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This chapter will focus on the medicine specialties of infectious diseases (ID) (including human immunodeficiency virus [HIV]), cardiology, oncology, psychiatry, and nephrology. Many individuals find it hard to decide which specialty they want to pursue. In fact, quite a few find themselves at a crossroads wanting to train in more than one specialty. When making the final decision on which specialty to train, the candidate must fully evaluate what their interests are and which type of practice would be the best fit for their personality and passions. For instance, if one enjoys psychology, is intrigued by people, and is patient, psychiatry may be a good option for them. If one gets satisfaction from seeing drug effects work quickly or likes to solve complex problems and mysteries, ID or cardiology may be an ideal specialty choice. Someone who likes internal medicine and managing complex comorbidities, HIV or nephrology may be the right choice. As with Postgraduate Year One (PGY-1) residencies, the American Society of Health-System Pharmacists (ASHP) has a global set of standards for accreditation in Postgraduate Year Two (PGY-2) specialty residencies in general, as well as specific standards for a select number of specialties. In contrast to PGY-1 residencies, not all PGY-2 residencies are accredited. This is typically not a problem because the majority of nonaccredited PGY-2 programs follow the ASHP guidelines and standards. In whatever PGY-2 specialty one decides to pursue, it is very important that they properly research the specialty area to become familiar with the various areas and options for practice, the different patient populations, and the variety of opportunities to expand one's knowledge, skills attitudes, and abilities.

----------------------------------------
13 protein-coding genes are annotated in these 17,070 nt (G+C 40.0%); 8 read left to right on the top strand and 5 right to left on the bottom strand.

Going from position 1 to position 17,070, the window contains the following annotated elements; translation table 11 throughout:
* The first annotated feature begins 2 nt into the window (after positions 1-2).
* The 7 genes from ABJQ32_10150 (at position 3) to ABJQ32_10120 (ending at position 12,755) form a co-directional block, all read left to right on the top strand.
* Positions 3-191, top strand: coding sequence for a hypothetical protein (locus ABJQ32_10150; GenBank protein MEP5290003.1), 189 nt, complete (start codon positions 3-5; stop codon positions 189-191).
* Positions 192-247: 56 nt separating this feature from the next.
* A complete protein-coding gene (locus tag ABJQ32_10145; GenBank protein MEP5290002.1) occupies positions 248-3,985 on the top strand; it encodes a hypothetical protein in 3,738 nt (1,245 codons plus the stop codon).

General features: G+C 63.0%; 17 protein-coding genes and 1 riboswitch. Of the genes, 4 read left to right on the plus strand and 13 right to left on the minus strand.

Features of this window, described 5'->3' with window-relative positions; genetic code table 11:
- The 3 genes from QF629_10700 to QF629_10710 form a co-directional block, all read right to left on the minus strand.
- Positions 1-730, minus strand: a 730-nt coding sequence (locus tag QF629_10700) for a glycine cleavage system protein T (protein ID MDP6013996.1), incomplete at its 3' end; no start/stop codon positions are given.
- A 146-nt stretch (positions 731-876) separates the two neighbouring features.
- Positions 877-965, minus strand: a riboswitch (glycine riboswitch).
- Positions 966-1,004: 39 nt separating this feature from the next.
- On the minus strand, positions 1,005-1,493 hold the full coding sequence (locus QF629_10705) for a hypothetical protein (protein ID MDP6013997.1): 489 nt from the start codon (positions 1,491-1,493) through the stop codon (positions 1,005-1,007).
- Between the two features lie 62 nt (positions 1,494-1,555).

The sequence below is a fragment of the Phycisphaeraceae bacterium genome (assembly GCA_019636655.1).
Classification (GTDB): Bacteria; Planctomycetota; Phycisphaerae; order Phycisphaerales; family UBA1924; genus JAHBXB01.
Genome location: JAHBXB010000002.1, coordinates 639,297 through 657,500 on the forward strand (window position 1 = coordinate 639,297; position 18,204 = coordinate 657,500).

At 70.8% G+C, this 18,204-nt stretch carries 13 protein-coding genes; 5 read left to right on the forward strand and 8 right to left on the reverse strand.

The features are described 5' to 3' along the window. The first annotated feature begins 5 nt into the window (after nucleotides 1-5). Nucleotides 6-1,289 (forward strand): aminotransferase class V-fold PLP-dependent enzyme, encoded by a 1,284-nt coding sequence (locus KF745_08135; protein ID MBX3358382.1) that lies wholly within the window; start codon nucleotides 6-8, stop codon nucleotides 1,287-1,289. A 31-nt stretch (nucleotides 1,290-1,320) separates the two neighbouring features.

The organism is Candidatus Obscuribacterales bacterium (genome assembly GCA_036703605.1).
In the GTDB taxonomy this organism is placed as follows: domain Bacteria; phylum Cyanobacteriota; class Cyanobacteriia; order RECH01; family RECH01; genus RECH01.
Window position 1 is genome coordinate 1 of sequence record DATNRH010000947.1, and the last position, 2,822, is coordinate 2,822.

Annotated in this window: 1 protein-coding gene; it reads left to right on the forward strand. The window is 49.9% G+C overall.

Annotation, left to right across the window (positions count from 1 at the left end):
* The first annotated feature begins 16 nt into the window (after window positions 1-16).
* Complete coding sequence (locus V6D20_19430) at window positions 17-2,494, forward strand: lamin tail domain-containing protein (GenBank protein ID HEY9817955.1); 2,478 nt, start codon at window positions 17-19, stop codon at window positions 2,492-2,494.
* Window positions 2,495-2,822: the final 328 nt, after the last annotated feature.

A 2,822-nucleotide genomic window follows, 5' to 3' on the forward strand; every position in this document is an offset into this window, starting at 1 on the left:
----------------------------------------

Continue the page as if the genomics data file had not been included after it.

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In microbiology did you like the grape smelling Pseudomonas spp or the mothball smell of Escherichia coli? Do you like solving mysteries and are you intrigued by grotesque looking wounds and strange organisms? If any of these things captivate your interests, ID could be right for you. Specialty training in ID should provide a clinician with the foundation to practice in a plethora of clinical settings. The opportunities for ID trained pharmacists are constantly growing. In the past 5 to 10 years, the ID pharmacist has become an integral part of the practice of antimicrobial stewardship in healthcare organizations.1 In the 2007 Society for Healthcare Epidemiology of America (SHEA) antimicrobial stewardship guidelines, it is stated that an ID pharmacist should be part of the multidisciplinary stewardship team.2 Since stewardship has become such a main focus of ID practice, it can be misconstrued that being a stewardship pharmacist or the “antibiotic police” is all that an ID pharmacist does. Although it is a very important part of overall practice to prevent the development and spread of antibiotic resistance, stewardship is not the sole practice of someone in ID. Most ID clinical pharmacists are part of the ID team, and in the inpatient setting, are part of the day-to-day activity of patient care participating in daily rounds with the ID consult team. ...

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